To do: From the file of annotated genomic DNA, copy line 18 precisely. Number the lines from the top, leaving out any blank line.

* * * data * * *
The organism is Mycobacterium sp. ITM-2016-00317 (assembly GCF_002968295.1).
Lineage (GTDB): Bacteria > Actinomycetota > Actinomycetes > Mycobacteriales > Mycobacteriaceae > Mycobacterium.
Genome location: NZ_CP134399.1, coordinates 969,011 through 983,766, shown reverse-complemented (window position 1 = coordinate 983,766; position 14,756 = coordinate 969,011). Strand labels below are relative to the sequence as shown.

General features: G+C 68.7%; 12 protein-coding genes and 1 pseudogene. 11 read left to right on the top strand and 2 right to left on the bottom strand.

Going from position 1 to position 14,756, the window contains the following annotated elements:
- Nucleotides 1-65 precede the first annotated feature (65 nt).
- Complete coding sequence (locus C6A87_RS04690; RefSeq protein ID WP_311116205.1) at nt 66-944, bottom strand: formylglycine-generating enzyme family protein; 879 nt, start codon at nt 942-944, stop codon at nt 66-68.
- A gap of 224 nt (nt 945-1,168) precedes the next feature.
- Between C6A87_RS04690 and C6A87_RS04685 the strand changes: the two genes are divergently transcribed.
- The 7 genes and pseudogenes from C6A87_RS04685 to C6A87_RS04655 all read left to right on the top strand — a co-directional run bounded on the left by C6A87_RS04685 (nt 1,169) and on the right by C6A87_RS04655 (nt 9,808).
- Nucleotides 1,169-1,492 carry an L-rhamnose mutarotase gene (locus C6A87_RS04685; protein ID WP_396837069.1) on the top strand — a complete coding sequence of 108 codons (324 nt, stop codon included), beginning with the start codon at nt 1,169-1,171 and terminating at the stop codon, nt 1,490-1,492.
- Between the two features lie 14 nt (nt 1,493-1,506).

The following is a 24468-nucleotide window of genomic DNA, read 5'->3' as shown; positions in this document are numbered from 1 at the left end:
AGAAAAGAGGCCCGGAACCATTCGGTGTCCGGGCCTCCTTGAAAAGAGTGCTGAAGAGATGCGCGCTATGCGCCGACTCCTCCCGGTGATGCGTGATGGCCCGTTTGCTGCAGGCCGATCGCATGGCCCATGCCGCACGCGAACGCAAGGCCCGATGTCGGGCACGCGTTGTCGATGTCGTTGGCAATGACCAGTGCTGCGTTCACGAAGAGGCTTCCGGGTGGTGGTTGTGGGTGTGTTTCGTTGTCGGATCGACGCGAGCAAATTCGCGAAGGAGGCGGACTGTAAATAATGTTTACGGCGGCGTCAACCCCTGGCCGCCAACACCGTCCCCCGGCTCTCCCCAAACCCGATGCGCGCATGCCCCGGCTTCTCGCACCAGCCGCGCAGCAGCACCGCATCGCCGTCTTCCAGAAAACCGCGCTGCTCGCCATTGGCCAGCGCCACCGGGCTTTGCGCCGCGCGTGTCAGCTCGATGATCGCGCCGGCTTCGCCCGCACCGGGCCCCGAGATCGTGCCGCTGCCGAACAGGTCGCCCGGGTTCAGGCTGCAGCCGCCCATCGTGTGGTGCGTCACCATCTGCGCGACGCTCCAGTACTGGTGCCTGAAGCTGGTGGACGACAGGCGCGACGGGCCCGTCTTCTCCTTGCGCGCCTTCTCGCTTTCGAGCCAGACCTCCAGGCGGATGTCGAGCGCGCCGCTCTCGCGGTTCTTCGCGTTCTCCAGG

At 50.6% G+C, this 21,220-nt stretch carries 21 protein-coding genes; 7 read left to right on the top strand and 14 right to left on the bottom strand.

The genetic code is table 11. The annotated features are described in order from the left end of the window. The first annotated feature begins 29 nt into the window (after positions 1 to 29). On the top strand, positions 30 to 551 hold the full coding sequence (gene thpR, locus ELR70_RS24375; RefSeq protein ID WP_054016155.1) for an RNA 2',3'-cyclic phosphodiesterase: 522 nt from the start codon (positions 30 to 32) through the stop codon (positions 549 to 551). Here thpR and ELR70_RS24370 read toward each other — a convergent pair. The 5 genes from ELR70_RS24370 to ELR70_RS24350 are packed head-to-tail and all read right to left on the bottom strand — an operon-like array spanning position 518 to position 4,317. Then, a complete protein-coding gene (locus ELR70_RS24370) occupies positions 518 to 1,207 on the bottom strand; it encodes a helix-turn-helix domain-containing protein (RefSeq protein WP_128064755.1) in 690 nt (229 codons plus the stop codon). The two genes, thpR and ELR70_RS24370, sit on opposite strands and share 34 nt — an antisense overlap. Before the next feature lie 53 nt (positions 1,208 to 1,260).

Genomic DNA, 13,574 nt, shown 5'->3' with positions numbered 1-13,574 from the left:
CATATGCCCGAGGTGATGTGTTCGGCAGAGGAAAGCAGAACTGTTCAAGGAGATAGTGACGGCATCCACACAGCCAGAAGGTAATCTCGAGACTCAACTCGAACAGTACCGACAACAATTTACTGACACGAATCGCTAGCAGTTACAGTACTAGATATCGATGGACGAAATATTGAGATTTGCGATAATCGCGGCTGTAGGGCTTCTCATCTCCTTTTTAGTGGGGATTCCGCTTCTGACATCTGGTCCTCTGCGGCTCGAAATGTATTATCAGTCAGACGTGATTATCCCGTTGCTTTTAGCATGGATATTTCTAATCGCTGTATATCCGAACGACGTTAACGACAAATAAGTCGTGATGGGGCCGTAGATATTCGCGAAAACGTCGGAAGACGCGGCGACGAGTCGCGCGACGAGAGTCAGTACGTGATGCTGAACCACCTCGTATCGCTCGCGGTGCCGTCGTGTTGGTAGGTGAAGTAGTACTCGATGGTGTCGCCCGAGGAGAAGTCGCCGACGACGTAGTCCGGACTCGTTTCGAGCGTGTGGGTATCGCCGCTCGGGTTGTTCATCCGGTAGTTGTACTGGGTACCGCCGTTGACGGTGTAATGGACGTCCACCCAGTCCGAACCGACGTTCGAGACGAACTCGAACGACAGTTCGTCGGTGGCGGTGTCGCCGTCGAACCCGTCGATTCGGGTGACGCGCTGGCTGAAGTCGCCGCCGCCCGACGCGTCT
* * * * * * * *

CATATGCCCGAGGTGATGTGTTCGGCAGAGGAAAGCAGAACTGTTCAAGGAGATAGTGACGGCATCCACACAGCCAGAAGGTAATCTCGAGACTCAACTCGAACAGTACCGACAACAATTTACTGACACGAATCGCTAGCAGTTACAGTACTAGATATCGATGGACGAAATATTGAGATTTGCGATAATCGCGGCTGTAGGGCTTCTCATCTCCTTTTTAGTGGGGATTCCGCTTCTGACATCTGGTCCTCTGCGGCTCGAAATGTATTATCAGTCAGACGTGATTATCCCGTTGCTTTTAGCATGGATATTTCTAATCGCTGTATATCCGAACGACGTTAACGACAAATAAGTCGTGATGGGGCCGTAGATATTCGCGAAAACGTCGGAAGACGCGGCGACGAGTCGCGCGACGAGAGTCAGTACGTGATGCTGAACCACCTCGTATCGCTCGCGGTGCCGTCGTGTTGGTAGGTGAAGTAGTACTCGATGGTGTCGCCCGAGGAGAAGTCGCCGACGACGTAGTCCGGACTCGTTTCGAGCGTGTGGGTATCGCCGCTCGGGTTGTTCATCCGGTAGTTGTACTGGGTACCGCCGTTGACGGTGTAATGGACGTCCACCCAGTCCGAACCGACGTTCGAGACGAACTCGAACGACAGTTCGTCGGTGGCGGTGTCGCCGTCGAACCCGTCGATTCGGGTGACGCGCTGGCTGAAGTCGCCGCCGCCCGACGCGTCT